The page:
POLITICS

Cam Broten, Saskatchewan NDP Leader, Claims Threats Made To Silence Questions Over Expenses

04/09/2014 06:15 EDT | Updated 06/09/2014 05:59 EDT
CP
REGINA - The Opposition NDP is calling for the provincial auditor to investigate travel costs by Saskatchewan cabinet ministers and the cabinet secretary.

NDP Leader Cam Broten says the review could look at the money spent and policies for travel.

"Let's have an independent voice, a completely non-partisan voice look at what has happened, look at the current expense scandal that we have on our hands and give some clear recommendations," Broten said Wednesday.

However, Central Services Minister Nancy Heppner says the government has changed the policy to make travel costs public going forward.

Premier Brad Wall said Monday that reports for out-of-province travel will be posted semi-annually starting with this fiscal year, so the expenses for the period from April to September will be posted in October.

"I do believe that the process that the premier talked about earlier this week on disclosure of travel is an appropriate response to the situation that we saw," said Heppner.

"It's going to offer transparency and accountability and I'm personally satisfied with that. People of this province will be able to see where, why we're going, what we're spending money on."

Expenses have been under scrutiny since it came to light that Social Services Minister June Draude used a car service in London that cost $3,600 over four days and spent $200 on lunch with a friend.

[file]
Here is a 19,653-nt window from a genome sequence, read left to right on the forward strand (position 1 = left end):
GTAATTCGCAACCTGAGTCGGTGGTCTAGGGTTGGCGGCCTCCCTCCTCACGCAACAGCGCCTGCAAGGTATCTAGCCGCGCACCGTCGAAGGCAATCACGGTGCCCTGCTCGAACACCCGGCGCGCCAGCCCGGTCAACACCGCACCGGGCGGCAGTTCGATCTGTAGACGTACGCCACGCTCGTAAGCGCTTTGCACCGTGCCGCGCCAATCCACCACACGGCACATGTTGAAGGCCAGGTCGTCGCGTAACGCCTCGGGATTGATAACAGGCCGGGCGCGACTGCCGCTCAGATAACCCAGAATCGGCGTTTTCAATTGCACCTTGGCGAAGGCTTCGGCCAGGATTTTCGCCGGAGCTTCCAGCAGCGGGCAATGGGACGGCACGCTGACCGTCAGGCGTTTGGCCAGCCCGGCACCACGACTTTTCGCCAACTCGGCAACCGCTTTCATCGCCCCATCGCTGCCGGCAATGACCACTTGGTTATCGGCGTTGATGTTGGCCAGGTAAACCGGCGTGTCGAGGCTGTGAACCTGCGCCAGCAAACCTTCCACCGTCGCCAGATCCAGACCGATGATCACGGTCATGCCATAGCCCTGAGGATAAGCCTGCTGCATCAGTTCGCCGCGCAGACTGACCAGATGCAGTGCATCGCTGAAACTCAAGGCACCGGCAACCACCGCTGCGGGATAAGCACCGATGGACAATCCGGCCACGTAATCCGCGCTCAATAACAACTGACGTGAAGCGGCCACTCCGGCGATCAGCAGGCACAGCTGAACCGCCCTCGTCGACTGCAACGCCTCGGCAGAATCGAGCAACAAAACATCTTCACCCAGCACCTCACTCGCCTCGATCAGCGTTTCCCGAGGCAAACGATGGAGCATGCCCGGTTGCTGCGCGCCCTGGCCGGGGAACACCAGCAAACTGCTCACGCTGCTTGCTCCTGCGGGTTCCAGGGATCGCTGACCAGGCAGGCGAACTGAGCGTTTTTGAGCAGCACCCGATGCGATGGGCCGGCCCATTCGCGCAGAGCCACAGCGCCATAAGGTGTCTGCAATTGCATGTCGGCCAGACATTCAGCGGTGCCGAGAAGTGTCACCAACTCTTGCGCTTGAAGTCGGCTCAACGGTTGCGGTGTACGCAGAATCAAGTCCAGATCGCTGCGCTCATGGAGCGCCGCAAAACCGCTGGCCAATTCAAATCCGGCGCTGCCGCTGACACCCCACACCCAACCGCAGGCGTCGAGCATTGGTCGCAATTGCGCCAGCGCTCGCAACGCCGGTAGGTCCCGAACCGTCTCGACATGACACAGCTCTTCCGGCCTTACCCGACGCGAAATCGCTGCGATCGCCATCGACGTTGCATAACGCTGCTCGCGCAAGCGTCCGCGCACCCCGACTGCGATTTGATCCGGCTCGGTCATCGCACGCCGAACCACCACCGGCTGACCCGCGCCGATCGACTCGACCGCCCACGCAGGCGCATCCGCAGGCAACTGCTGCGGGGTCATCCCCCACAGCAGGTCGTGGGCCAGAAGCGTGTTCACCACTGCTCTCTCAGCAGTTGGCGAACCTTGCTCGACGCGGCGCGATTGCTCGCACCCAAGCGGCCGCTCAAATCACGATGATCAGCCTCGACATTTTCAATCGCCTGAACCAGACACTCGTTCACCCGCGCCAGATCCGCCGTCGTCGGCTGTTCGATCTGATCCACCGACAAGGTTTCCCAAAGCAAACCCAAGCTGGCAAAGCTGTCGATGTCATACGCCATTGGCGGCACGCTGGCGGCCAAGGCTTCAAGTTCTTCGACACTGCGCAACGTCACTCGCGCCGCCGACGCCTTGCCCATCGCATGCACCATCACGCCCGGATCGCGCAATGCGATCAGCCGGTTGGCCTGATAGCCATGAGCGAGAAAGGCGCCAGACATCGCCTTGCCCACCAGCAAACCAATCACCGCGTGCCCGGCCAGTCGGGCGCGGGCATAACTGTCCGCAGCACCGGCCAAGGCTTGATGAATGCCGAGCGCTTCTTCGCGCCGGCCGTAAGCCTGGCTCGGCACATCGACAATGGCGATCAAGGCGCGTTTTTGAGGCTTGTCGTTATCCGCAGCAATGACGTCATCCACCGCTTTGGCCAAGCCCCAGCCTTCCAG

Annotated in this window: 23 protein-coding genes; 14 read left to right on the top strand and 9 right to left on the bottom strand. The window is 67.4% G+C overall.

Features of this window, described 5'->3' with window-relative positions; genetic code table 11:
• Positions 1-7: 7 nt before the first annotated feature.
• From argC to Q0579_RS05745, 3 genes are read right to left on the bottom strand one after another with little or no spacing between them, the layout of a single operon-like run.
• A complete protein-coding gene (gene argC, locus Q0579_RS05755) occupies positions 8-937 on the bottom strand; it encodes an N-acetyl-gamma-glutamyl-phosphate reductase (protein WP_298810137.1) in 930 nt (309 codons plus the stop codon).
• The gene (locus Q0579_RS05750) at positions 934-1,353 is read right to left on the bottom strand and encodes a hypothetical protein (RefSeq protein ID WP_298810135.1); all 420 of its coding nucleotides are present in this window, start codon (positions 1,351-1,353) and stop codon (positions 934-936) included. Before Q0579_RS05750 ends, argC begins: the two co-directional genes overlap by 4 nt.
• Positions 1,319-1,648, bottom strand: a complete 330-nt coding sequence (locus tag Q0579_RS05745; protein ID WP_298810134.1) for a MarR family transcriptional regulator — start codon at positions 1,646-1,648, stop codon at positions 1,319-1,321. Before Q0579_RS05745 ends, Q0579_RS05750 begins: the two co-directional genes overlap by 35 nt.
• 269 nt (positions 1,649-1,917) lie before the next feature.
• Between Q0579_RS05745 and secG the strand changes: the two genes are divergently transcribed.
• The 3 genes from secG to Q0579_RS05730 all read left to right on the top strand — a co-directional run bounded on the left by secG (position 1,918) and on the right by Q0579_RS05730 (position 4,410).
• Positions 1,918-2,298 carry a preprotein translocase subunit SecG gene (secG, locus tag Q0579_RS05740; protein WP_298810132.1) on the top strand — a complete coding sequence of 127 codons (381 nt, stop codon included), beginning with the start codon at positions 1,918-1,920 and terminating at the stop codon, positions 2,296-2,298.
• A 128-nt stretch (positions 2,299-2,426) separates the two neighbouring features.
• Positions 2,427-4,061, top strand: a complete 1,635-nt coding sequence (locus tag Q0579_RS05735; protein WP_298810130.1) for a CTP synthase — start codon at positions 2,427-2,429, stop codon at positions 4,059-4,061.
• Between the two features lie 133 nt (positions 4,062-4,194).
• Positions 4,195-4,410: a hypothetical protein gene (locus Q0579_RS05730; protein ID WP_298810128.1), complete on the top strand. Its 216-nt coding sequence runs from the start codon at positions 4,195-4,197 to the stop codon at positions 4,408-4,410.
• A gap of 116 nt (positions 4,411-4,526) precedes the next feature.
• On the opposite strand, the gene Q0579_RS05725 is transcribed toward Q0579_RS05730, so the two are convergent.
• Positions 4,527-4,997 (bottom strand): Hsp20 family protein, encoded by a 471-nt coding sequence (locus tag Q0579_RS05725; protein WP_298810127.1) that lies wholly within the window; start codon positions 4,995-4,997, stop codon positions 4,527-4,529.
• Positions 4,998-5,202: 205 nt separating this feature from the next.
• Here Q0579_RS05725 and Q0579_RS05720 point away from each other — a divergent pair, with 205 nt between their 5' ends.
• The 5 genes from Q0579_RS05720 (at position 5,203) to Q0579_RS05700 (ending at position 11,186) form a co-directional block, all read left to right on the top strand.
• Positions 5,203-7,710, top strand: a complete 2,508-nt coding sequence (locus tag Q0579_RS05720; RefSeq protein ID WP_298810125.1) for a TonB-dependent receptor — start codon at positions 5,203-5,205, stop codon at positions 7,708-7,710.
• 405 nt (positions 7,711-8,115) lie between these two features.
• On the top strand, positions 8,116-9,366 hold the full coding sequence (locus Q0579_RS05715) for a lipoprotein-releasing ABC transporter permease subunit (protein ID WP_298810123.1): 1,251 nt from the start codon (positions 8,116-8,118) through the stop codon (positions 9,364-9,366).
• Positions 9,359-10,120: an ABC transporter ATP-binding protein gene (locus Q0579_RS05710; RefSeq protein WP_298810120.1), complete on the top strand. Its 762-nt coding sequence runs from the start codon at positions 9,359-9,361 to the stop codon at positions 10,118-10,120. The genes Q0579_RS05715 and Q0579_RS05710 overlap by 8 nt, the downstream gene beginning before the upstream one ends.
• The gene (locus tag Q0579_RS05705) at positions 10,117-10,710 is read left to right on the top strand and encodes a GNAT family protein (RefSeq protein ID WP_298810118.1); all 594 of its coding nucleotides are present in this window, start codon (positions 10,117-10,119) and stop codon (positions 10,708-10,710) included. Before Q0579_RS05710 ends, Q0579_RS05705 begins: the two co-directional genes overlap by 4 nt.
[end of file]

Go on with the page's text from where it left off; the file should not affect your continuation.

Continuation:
It was also revealed Monday that Finance Minister Ken Krawetz spent about $3,300 on the same car service in London last June.

All of those expenses were filed by Rick Mantey, cabinet secretary and clerk of executive council, who booked the car and accompanied Draude and Krawetz on their trips. The ministers have said they weren't aware of the costs until the NDP released documents it got through a freedom-of-information request detailing Draude's trip.

Draude acknowledged using the car for some personal time, while Krawetz said the car was expensed for a day when he didn't even have meetings.

Mantey has repaid the car costs and the lunch. He has also been placed on probation for six months.

Heppner retaliated Wednesday by suggesting former NDP premier Lorne Calvert and industry minister Eric Cline may have misused taxpayers money on a trip to Paris in 2006.

She says they spent $1,900 on a car service for five meetings over three days.

"We bring that up as, I guess, a contrast to their accusations against the car service that was used by two of our ministers in London, a car service that upon reflection was not required. They probably could have gotten to their meetings by cabs, which is why the money has been repaid," she said.

Broten says a busy schedule can warrant using a car service. He says details published at the time of 2006 trip show 10 meetings took place.

The NDP leader also claims there have also been threats from the government to stop asking questions about the expenses. Broten says the government house leader made comments to the NDP house leader and government members have been calling past legislators. He says they specifically mentioned Betty Calvert, the former's premier wife.

"That's how sad and how pathetic the attempts have been by this government to deflect from the current crisis on their hands ... so I say let the auditor do their work," he said.

The government says there were no threats. It says house leader Jeremy Harrison had what is described as a courtesy conversation with NDP house leader Warren McCall to let them know the government has questions about past NDP trips.

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